EDIT: I tried again but DNF'ed at page 83. I feel as disconcerted as Sunny because I feel like there's all this info dump, and all that craziness about thr Leopard people and the society (buildings, schools, etc) hiding behind a bridge, and I don't know, I just couldn't take the leap of faith required to follow the story because I felt no conexion to the characters or to the story itself. Instead it all seemed kinda rushed to me, like instead of taking its time to ease the reader into the story ...more
Feb 10, 2019 rated it it was amazing
This Young Adult novel set in Nigeria follows Sunny who was born in New York and looks African but is albino. Sunny feels like she doesn't fit in. Untill her friends Orlu and Chichi reveal that they have magical abilities, and so does Sunny. But Sunny and her friends have been asked to track down a serial killer who's abilities are much stronger than theirs.

I am in love with this story.

It felt kind of Harry Potter-ish, if Harry was a girl and the story was set in Nigeria. The whole thing with b
Feb 22, 2018 rated it really liked it
Shelves: 2018-read
I really enjoyed this. One of the things I love about Okorafor's writing is the unique voice she brings to her stories. Her characters come alive easily for the reader, and they are all so individual and unique.

Aside from anything else, this book does a great job delving into questions of identity. Although this is a typical theme for YA stories, it is also one that seems particularly important here. Sunny is confronted with understanding herself from many sides: her place as an American born N
Book Riot Community
Born in New York City, but living in Nigeria, twelve-year-old Sunny feels like she’s straddling two worlds. This becomes even more true when she discovers her magical abilities and enters the world of Leopard people. This book is one of the most original and woke fantasy stories I’ve ever read. It openly discusses bullying, racism, beauty standards, police brutality in the United States, and greed. All month I’ve been recommending this book to everyone I meet, kids and adults alike.

— Alison Dohe
Aug 03, 2020 rated it really liked it
[3.5 Stars. 4 Stars?]
When I first finished this, my gut reaction was to give it 4 stars. I enjoyed seeing Sunny learn about magic and herself as she's thrust into this high-stakes world of Leopard people and dangerous foes. I liked that this magical world is quite dangerous and the adults of this world don't try to coddle the children. I thought how magic manifested in each Leopard person was really interesting because it always had to do with some perceived fault which turned out to be one of t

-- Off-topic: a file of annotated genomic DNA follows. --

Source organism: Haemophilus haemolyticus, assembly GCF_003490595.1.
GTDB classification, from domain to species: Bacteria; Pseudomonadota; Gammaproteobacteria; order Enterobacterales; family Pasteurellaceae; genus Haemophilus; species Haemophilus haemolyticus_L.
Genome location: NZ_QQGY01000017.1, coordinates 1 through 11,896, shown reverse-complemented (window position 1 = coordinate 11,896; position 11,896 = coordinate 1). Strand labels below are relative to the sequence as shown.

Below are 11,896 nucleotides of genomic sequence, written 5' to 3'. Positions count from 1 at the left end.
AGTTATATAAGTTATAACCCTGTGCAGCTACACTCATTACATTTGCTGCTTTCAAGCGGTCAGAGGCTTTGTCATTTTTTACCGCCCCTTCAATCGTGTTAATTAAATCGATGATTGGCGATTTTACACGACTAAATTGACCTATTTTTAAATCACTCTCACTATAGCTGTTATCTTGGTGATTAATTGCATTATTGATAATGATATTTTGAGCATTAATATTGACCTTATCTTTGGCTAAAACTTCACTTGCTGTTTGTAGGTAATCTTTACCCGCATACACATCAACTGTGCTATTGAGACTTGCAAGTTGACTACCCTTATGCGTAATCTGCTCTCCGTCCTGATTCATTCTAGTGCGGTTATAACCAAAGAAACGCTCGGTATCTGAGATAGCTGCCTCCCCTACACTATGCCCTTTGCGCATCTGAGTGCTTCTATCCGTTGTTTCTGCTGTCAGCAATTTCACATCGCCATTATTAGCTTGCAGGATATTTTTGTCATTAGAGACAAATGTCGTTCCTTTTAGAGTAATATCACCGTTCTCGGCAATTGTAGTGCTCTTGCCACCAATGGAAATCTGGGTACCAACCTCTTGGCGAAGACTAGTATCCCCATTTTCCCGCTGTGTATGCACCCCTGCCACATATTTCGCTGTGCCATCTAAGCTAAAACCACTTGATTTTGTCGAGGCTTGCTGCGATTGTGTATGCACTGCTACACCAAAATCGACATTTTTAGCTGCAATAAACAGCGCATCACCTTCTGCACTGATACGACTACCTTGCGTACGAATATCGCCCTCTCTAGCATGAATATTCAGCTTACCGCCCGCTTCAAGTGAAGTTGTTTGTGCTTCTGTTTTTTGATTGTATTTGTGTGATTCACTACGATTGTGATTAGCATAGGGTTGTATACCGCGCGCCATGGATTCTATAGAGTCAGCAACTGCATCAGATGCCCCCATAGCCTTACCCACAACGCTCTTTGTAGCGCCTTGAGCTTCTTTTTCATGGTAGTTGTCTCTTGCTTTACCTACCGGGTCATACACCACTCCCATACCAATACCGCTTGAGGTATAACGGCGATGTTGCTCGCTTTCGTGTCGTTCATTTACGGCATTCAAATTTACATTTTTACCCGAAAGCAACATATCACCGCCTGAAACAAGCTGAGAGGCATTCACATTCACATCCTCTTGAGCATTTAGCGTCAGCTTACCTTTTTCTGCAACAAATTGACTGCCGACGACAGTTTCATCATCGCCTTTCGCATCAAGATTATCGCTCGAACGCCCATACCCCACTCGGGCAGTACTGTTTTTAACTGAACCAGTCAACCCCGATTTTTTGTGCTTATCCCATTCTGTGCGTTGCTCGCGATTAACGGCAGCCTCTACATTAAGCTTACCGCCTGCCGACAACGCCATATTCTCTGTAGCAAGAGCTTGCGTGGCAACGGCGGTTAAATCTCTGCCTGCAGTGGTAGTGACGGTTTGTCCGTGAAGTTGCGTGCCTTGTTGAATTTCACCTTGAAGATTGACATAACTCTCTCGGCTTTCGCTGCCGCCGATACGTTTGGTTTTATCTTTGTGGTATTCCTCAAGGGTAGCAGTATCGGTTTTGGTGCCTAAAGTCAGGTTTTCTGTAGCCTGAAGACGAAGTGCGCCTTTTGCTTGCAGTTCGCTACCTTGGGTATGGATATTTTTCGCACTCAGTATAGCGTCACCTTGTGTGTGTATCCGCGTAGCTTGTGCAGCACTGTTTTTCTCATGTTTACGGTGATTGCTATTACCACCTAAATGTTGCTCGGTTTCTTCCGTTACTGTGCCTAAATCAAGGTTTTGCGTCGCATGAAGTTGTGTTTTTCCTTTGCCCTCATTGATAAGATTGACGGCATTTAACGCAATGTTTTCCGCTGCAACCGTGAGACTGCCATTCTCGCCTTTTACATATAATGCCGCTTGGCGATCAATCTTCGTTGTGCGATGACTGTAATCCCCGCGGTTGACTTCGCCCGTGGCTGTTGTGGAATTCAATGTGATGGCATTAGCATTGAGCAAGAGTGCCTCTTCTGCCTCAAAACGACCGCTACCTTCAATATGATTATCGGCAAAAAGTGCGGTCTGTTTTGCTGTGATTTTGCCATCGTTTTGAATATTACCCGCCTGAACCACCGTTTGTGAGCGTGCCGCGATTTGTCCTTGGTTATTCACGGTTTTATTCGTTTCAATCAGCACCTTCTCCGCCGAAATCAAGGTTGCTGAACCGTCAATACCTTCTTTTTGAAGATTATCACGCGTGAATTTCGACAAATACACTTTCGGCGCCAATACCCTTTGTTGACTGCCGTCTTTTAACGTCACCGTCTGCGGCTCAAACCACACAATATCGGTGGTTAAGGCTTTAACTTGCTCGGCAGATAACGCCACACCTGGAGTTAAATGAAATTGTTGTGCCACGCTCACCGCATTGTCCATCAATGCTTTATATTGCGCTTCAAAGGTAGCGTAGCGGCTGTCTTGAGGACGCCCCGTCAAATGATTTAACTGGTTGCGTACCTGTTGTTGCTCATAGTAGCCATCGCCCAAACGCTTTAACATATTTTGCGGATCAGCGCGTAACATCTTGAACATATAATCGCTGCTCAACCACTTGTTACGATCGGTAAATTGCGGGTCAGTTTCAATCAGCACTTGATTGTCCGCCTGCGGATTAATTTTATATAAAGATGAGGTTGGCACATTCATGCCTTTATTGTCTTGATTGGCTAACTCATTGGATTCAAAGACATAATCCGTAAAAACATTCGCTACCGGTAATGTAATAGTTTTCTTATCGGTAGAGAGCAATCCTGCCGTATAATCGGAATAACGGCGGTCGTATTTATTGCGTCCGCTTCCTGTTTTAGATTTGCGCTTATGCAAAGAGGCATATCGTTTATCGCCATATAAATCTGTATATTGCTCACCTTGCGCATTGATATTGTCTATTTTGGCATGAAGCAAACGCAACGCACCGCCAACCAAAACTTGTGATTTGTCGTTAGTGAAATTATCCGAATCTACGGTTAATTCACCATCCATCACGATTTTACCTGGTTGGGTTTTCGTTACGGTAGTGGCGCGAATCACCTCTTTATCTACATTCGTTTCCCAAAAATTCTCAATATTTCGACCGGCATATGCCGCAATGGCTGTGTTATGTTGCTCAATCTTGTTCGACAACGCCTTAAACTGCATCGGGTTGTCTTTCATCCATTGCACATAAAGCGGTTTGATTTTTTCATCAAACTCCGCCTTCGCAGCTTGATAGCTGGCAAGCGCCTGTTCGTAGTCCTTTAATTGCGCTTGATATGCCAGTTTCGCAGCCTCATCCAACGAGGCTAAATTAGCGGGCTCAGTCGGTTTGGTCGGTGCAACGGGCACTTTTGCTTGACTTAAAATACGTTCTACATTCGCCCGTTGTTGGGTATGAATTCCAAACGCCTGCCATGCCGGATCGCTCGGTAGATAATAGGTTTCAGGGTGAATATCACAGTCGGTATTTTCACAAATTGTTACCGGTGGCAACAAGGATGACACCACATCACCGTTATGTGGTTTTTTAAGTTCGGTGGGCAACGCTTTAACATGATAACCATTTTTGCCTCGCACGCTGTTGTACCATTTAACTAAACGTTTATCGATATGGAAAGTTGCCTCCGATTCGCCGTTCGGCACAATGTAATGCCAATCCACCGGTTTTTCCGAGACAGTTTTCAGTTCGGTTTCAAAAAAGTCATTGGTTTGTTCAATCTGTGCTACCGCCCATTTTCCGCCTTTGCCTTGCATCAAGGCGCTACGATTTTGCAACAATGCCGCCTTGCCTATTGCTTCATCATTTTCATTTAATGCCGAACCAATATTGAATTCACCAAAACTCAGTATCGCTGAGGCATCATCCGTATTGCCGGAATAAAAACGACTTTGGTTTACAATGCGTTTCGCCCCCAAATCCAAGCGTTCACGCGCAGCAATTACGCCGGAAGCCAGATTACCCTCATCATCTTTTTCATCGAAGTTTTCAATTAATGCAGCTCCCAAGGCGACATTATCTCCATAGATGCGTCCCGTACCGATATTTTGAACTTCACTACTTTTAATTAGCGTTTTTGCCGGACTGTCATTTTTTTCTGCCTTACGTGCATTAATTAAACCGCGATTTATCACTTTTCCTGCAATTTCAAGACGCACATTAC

Jul 07, 2018 rated it really liked it  ·  review of another edition
Shelves: own-the-book
I wasnt sure what to expect of Akata Witch. The title and cover tugged at me so bad, they are awesome! This is a middle grade series that works for all ages in my opinion. Im so glad I picked it up :D All thanks to Bookstagram~

Nnedi Okorafor creates a magical world where you follow a group of kids that form a strong friendship. And slowly you get to learn the magical culture of Nigeria. The country has beautiful names. And I loved that she used, I think, Nigerian words to describe things. It ha
Auntie Terror
Apr 19, 2018 rated it it was amazing  ·  review of another edition
Shelves: fantasy-urban
The final standoff was surprisingly short - but somehow I feel that that wasn't the main point of the book anyway. ;-) [prtf] ...more
Phenomenal. Rich and cozy with that “it” quality that makes a book stay with you for a very long time. Highly recommend.
it's definitely not a bad book, but i just lost interest
3.5 stars

There’s something about Nnedi Okorafor’s writing that is extremely engrossing. Even though I wasn’t a massive fan of the previous novel I’ve read by her, Lagoon, I knew I would still continue reading her works because she has the impressive ability of weaving a beautiful story. ‘Akata Witch’ was no different.

I’d seen this readers compare this book to Harry Potter and that made me incredibly queasy at first, but I still took the plunge. And while I definitely saw a lot of imitation, read
Nov 16, 2012 added it
For a fantasy set in Nigeria, involving not only magic but violent serial murders, this book was remarkably dull. There was a lot of walking and expositing, and the setting, which could have been excitingly different from the genre-fallbacks, was oddly blank. Except for specific things which were described, I didn't get much sense of place. But my main complaint was the characters. I vaguely disliked most of them, but overall found them flat. Even when a teacher puts them in mortal danger they c ...more
« previous 1 3 4 5 6 7 8 9 next »

Readers also enjoyed

  • Crow's Revenge (Keeper of the Realms, #1)
  • The Dark Army (Keeper of the Realms, #2)
  • Zahrah the Windseeker
  • Children of Virtue and Vengeance (Legacy of Orïsha, #2)
  • A Snake Falls to Earth
  • Children of Blood and Bone (Legacy of Orïsha, #1)
  • Pet
  • Raybearer (Raybearer, #1)
  • The Merciless Ones (The Gilded Ones, #2)
  • The Gilded Ones (The Gilded Ones, #1)
  • Glass Town Wars
  • Light from Uncommon Stars
  • Elatsoe
  • Lakiriboto Chronicles: A History of Badly Behaved Women
  • Redemptor (Raybearer, #2)
  • A Prayer for the Crown-Shy (Monk & Robot, #2)
  • Skin of the Sea (Skin of the Sea, #1)
  • Beasts Made of Night (Beasts Made of Night, #1)
See similar books…
See top shelves…
Nnedi Okorafor is a New York Times Bestselling writer of science fiction and fantasy for both children and adults. The more specific terms for her works are africanfuturism and africanjujuism, both terms she coined and defined. Born in the United States to two Nigerian (Igbo) immigrant parents and visiting family in Nigeria since she was a child, the foundation and inspiration of Nnedi’s work is r ...more

Other books in the series

The Nsibidi Scripts (3 books)
  • Akata Warrior (The Nsibidi Scripts, #2)
  • Akata Woman (The Nsibidi Scripts, #3)

Articles featuring this book

When you work at Goodreads, it's pretty tough to keep that Want to Read shelf under control. (And let's be honest, most of us don't even...
162 likes · 44 comments
“We embrace those things that make us unique or odd. For only in these things can we locate and then develop our most individual abilities.” 53 likes
“There are more valuable things in life than safety and comfort. Learn. You owe it to yourself.” 42 likes
More quotes…